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Le Francais over at Ink Spots usually have some good insights on things I know nothing about. This time, I actually know something about. Gulliver is talking about how an alarmist!!! report says that 75% of Americans 18-24 are unfit for military service. This is arguably true or false, I don't know, and that's not my point. But this line caught my eye.
Really I just wanted to say that I think it's pretty freakin' weird to be talking about early childhood education, parenting guidance, mental and nutrition services, and so on as matters of national security.He kind of hits on one of the main points I want to make on this blog. Education, parenting, and mental/nutrition services ARE issues of national security. When the state isn't able to provide access to these things, then it becomes a failed state.
I'm not suggesting that the US is a failed state, but I am wondering why things that are problems here are not seen, necessarily, as problems THERE. I just listened to a lecture by Nazif Shahrani that I stole from Ghosts of Alexander on the standard "How America screwed up the fight in Afghanistan" bit. Except it's not a standard bit. One of the things that he said that stuck out to me the most was that 9/11 was viewed as a military problem, not a justice problem, not an economic problem, not a cultural problem. Just a military one. I think the one thing that can be taken away from the War on Terror is that it is so much more (and so much less) than a War that "war" really isn't the most honest term.
Afghanistan is a failed state. Pakistan is getting there. Similar things could be said about Uzbekistan and Kyrgyzstan, to varying degrees. None of these countries are able to supply the education and social services that their people need. This isn't a problem that can be solved by USMil or USAID, it needs a wholly different way of looking at the problem.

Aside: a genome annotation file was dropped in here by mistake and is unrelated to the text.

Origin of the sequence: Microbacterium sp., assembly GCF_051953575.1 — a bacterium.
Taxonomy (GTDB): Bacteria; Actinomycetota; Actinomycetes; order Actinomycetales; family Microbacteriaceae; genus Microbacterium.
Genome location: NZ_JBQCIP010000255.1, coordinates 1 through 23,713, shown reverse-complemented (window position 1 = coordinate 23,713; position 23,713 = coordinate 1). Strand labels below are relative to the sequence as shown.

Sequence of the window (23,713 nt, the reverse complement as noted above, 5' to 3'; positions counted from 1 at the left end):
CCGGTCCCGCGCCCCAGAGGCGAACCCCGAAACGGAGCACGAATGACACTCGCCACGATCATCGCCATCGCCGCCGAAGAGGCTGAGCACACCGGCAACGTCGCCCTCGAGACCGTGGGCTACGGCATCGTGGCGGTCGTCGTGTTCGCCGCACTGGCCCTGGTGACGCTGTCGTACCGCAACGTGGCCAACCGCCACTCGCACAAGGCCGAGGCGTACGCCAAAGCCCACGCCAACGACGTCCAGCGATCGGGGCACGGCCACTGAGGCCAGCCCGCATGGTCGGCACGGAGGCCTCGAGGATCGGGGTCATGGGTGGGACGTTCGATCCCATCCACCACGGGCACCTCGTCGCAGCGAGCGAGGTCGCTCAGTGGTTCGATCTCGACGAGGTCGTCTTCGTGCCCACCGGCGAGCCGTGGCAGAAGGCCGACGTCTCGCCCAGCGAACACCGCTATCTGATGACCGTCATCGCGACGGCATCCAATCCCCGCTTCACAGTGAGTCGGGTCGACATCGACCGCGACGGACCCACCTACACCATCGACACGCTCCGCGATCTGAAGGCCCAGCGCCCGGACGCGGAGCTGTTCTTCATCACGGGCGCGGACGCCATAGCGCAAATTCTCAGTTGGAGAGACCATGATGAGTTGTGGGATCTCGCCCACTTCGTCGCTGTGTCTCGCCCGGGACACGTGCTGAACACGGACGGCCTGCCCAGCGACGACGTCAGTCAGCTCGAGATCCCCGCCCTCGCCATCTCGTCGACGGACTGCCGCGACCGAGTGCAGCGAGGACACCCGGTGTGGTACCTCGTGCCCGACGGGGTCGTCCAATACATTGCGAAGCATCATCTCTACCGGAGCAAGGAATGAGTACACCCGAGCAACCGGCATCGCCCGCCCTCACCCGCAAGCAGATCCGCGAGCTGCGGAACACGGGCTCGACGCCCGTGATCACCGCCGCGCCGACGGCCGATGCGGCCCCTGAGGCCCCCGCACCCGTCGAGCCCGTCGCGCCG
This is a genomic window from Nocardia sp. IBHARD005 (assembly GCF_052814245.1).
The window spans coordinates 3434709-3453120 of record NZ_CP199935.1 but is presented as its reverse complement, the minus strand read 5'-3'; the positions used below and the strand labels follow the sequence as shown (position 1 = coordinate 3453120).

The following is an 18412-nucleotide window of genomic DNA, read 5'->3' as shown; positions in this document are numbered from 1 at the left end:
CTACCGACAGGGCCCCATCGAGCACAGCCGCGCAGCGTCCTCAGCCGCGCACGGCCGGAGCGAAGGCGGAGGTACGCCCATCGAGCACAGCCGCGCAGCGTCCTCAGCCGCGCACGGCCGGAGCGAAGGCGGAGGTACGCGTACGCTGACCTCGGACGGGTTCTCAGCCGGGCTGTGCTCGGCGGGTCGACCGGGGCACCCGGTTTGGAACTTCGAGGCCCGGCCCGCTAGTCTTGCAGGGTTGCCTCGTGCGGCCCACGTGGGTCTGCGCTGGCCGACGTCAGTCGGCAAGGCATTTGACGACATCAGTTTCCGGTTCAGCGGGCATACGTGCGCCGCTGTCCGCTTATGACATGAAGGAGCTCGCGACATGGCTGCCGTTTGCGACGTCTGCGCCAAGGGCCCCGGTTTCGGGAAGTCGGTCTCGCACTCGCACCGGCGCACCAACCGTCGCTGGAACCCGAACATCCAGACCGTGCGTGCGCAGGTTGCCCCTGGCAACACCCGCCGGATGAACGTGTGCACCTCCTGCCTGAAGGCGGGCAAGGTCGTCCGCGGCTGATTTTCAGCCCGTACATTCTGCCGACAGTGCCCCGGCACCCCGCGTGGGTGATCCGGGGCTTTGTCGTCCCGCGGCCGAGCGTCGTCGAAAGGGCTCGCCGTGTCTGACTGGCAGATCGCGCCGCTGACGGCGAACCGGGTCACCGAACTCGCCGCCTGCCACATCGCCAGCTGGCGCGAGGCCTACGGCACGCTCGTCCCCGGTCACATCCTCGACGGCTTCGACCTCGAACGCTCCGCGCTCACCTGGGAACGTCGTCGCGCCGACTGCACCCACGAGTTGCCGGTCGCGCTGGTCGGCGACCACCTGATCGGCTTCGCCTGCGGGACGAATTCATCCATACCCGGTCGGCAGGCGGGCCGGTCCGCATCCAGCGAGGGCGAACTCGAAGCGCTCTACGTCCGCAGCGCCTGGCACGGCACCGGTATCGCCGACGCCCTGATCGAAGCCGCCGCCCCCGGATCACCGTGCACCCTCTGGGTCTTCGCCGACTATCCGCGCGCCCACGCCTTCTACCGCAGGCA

Shahrani hammers home that focusing on the locality is key when building up a state. He would, being an anthropologist and all, but I wholly agree with him, and am working on a post about this later. But the reason I link to BLDGBlog and DesignObserver is because I am genuinely curious to what results would come out of asking architecture and design students, "What would you do in order to build stability in Afghanistan?" I'm sure some wholly unique and entirely useful ideas could come out of that, ideas that political and military types wouldn't necessarily think of.
It's why Greg Mortenson represents an entirely different way of looking at the same issues that ISAF do. And of course, he's a bit pie-in-the-sky at times and the NGO industry is a whole other ball of wax to be dealt with (starting with their security constrictions, as I'm sure people in the field can talk about more than I), but it's at least different. And plus, he reads Registan.
If people are looking for unique, different, ideas on how to solve the problems ailing Central Asia, and Afghanistan in particular, they ought to look outside of what the military or political structures can offer. Good ideas have come out of those sectors, of course. But that doesn't mean that good ideas can't come out of anywhere else.